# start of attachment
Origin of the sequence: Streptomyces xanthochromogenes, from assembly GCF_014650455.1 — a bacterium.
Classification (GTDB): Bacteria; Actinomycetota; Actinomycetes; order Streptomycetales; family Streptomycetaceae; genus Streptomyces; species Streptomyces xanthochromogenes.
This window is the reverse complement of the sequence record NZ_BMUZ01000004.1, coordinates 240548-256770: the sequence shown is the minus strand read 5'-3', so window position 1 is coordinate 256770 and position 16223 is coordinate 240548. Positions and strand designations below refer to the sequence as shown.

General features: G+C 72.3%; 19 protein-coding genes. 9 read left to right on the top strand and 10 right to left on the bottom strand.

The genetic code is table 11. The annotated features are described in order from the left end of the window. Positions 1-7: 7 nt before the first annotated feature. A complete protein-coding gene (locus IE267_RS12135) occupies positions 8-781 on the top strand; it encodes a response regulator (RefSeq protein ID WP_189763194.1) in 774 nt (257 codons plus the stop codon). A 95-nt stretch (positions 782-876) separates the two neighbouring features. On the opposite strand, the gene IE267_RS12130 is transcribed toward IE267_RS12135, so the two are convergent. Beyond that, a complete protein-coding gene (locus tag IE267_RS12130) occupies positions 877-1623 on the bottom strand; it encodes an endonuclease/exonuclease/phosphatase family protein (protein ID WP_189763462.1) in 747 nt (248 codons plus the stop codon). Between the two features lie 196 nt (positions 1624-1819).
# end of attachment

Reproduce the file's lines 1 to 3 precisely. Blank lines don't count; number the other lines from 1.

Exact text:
Origin of the sequence: Streptomyces xanthochromogenes, from assembly GCF_014650455.1 — a bacterium.
Classification (GTDB): Bacteria; Actinomycetota; Actinomycetes; order Streptomycetales; family Streptomycetaceae; genus Streptomyces; species Streptomyces xanthochromogenes.
This window is the reverse complement of the sequence record NZ_BMUZ01000004.1, coordinates 240548-256770: the sequence shown is the minus strand read 5'-3', so window position 1 is coordinate 256770 and position 16223 is coordinate 240548. Positions and strand designations below refer to the sequence as shown.